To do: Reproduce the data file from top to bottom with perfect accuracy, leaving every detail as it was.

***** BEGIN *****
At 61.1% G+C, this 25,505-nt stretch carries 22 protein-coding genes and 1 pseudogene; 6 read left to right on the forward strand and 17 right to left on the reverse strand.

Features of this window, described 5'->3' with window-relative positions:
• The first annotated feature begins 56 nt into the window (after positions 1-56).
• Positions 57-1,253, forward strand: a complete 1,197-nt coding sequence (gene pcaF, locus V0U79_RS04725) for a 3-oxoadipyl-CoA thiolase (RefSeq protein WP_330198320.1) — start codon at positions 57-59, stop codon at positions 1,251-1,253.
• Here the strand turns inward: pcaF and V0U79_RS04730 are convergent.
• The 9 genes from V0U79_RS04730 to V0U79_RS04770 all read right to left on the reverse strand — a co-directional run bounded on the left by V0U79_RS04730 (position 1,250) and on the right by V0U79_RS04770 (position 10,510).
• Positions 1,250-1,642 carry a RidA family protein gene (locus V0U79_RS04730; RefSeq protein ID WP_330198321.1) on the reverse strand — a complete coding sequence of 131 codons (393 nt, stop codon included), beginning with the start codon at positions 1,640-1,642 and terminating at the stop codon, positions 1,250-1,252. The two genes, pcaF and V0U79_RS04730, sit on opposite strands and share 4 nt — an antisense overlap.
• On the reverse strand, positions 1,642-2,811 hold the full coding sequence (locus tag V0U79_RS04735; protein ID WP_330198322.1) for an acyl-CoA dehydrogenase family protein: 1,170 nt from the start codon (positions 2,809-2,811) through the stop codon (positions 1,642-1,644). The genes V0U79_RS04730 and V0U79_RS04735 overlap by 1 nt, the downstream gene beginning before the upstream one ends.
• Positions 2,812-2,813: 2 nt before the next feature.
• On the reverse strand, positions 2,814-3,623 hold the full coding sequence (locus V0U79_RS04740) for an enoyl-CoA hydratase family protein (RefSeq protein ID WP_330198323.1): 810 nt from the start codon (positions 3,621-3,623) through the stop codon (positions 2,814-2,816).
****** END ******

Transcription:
At 61.1% G+C, this 25,505-nt stretch carries 22 protein-coding genes and 1 pseudogene; 6 read left to right on the forward strand and 17 right to left on the reverse strand.

Features of this window, described 5'->3' with window-relative positions:
• The first annotated feature begins 56 nt into the window (after positions 1-56).
• Positions 57-1,253, forward strand: a complete 1,197-nt coding sequence (gene pcaF, locus V0U79_RS04725) for a 3-oxoadipyl-CoA thiolase (RefSeq protein WP_330198320.1) — start codon at positions 57-59, stop codon at positions 1,251-1,253.
• Here the strand turns inward: pcaF and V0U79_RS04730 are convergent.
• The 9 genes from V0U79_RS04730 to V0U79_RS04770 all read right to left on the reverse strand — a co-directional run bounded on the left by V0U79_RS04730 (position 1,250) and on the right by V0U79_RS04770 (position 10,510).
• Positions 1,250-1,642 carry a RidA family protein gene (locus V0U79_RS04730; RefSeq protein ID WP_330198321.1) on the reverse strand — a complete coding sequence of 131 codons (393 nt, stop codon included), beginning with the start codon at positions 1,640-1,642 and terminating at the stop codon, positions 1,250-1,252. The two genes, pcaF and V0U79_RS04730, sit on opposite strands and share 4 nt — an antisense overlap.
• On the reverse strand, positions 1,642-2,811 hold the full coding sequence (locus tag V0U79_RS04735; protein ID WP_330198322.1) for an acyl-CoA dehydrogenase family protein: 1,170 nt from the start codon (positions 2,809-2,811) through the stop codon (positions 1,642-1,644). The genes V0U79_RS04730 and V0U79_RS04735 overlap by 1 nt, the downstream gene beginning before the upstream one ends.
• Positions 2,812-2,813: 2 nt before the next feature.
• On the reverse strand, positions 2,814-3,623 hold the full coding sequence (locus V0U79_RS04740) for an enoyl-CoA hydratase family protein (RefSeq protein ID WP_330198323.1): 810 nt from the start codon (positions 3,621-3,623) through the stop codon (positions 2,814-2,816).